By Šárka Kolmašová

Inconsistencies between Libya and Syria? Pragmatic Revisionism and the Responsibility to Protect

Abstract: The on-going debate on the Responsibility to Protect (R2P) concept revolves around its problematic and inconsistent implementation, particularly while comparing the military intervention to protect civilians in Libya (2011) and the inadequate response to the Syrian crisis. The article traces the development of the R2P discourse in the context of key cases, which fundamentally shaped the interpretation of legitimate conditions for humanitarian military intervention. In contrast to the…

Cyber Policy in China

Book review

By Wonhee Lee

Cyber Policy in China

Greg Austin’s Cyber Policy in China provides an extensive and illuminating survey of China’s quest, since the year 2000, for informatisation—the process by which China is transforming itself into an advanced information society. With his chronological analysis, Austin neatly interweaves nearly 1,000 sources from China and the US, focusing on the interplay between ‘ideal policy values’ in China’s informatisation ambition and ‘leadership values’— such as regime stability, economic nationalism and…

Gridlock: Why Global Cooperation is Failing When We Need It Most

Book review

By Diletta Fabiani

Gridlock: Why Global Cooperation is Failing When We Need It Most

In Gridlock: Why Global Cooperation is Failing When We Need It Most, authors Thomas Dale, David Held and Kevin Young ask: Why are international negotiations increasingly stalling at a time when we desperately need them to efficiently tackle current global issues? According to the authors, international institutions are failing because they are in a state of ‘gridlock’—the concept defined as a ‘specific set of conditions and mechanisms that impede global cooperation in the present day’ (p. 3),…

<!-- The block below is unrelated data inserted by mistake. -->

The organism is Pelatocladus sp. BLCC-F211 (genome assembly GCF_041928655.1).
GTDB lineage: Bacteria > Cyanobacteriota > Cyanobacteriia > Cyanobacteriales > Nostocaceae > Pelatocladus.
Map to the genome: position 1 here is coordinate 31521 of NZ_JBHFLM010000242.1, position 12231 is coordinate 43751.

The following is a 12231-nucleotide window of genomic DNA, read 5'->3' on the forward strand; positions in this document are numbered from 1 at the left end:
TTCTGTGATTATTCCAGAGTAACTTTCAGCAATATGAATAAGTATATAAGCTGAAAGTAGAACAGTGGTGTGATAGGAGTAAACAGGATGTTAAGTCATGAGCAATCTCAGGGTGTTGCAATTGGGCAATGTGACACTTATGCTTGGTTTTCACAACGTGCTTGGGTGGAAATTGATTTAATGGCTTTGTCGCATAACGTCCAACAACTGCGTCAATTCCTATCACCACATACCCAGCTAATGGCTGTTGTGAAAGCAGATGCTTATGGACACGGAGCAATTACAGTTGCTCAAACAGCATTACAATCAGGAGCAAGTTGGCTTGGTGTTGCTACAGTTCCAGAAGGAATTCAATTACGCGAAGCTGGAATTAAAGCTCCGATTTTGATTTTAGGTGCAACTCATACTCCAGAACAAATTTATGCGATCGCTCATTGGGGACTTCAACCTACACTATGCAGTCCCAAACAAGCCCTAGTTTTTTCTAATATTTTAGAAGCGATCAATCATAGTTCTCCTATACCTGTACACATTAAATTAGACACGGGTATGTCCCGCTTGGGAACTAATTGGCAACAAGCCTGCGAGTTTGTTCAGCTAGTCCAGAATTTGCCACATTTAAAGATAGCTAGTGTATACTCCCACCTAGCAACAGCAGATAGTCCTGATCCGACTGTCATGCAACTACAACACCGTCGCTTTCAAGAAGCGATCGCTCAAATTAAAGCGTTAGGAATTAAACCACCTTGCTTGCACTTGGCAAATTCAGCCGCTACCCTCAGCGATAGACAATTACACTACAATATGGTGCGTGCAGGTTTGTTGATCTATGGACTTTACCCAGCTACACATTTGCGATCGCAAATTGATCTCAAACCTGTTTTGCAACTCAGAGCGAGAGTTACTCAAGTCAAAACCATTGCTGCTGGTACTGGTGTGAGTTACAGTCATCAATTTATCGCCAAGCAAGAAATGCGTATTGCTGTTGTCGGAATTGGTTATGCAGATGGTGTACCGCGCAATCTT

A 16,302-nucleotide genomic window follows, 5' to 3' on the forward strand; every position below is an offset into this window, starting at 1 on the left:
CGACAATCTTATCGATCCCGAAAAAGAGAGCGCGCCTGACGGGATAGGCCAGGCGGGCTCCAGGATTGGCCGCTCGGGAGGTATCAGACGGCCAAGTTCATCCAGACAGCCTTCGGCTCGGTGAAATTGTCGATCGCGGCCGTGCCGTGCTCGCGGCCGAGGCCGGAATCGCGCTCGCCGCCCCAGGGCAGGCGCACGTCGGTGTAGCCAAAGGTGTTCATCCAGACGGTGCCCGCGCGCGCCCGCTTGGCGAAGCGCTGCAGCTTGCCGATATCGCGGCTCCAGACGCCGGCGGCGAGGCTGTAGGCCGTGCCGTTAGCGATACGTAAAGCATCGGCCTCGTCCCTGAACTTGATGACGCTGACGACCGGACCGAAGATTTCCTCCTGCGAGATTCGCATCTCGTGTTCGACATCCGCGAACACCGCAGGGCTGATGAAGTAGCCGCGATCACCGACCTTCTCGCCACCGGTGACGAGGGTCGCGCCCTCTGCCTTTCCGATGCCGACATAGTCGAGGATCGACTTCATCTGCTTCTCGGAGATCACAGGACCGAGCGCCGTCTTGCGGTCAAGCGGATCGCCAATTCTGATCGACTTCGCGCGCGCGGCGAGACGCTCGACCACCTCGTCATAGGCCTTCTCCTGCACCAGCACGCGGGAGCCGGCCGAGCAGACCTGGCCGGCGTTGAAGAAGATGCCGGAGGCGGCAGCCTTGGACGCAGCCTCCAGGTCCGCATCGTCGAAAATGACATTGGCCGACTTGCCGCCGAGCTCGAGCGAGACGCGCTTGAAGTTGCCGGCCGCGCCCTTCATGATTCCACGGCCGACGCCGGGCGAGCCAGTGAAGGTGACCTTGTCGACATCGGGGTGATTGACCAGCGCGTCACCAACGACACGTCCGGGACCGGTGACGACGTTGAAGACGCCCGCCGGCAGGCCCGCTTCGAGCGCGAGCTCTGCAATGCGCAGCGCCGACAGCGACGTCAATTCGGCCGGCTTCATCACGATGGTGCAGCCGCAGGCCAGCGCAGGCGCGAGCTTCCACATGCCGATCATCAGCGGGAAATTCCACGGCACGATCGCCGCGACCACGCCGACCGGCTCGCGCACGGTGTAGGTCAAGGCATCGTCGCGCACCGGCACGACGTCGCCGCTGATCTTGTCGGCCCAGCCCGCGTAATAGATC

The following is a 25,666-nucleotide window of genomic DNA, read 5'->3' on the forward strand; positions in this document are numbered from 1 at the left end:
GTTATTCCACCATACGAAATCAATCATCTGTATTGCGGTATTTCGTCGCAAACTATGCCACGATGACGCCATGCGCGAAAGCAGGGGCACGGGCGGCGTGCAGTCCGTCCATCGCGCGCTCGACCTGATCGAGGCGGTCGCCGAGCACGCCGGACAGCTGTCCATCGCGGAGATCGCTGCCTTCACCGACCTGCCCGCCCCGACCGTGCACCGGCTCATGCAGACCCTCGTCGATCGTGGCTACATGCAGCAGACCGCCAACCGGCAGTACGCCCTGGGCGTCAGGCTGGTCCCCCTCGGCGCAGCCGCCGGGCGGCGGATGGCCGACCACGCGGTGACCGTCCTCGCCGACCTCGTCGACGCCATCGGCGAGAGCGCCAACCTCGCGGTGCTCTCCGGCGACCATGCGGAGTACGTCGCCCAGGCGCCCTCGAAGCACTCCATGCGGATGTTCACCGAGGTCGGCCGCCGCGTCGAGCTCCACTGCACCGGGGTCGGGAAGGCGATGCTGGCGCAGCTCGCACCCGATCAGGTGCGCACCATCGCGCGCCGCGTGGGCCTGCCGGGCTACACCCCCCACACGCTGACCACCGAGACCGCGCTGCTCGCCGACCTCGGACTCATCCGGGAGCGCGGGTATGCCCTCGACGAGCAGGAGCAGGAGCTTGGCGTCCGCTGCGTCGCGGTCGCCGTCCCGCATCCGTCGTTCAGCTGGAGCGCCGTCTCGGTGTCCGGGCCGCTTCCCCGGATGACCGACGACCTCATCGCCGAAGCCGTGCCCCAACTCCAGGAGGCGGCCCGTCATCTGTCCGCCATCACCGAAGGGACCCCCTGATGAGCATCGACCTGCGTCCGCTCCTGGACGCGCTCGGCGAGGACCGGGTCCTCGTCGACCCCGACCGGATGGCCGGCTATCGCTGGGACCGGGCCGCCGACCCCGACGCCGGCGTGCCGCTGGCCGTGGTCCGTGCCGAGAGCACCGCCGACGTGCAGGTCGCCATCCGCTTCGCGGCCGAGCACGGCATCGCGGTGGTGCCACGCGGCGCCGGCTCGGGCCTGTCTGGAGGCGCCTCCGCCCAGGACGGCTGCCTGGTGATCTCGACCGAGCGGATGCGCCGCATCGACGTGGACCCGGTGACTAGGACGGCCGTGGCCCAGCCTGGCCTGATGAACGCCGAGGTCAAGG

Drone Warfare

Book review

By Daniel Connolly

Drone Warfare

Philosopher John Kaag and political scientist Sarah Kreps share the concern that drone technology is developing faster than our ability to understand its implications. The result of their collaboration, Drone Warfare (2014, Polity Press) is an interdisciplinary synthesis of the legal, political and moral arguments surrounding the United States’ use of armed drones to conduct targeted killings of suspected terrorists. Their treatment of US drone policy, while largely critical, is nevertheless…

What’s Wrong with the WTO and How to Fix It

Book review

By Unislawa Williams and LaDarrien Gillette

What’s Wrong with the WTO and How to Fix It

What’s Wrong with the WTO and How to Fix It by Rorden Wilkinson is not only a bold analysis of the failures of the World Trade Organization (WTO), but also a proposal for how to fundamentally reform it. According to Wilkinson, the primary goal of a reorganised WTO should be to improve humanitarian outcomes—not to increase and encourage free trade. If the aim continues to be on expanding free trade, with the expectation that humanitarian outcomes may follow, the system will continue to…

2016 - Volume 10, Issue 2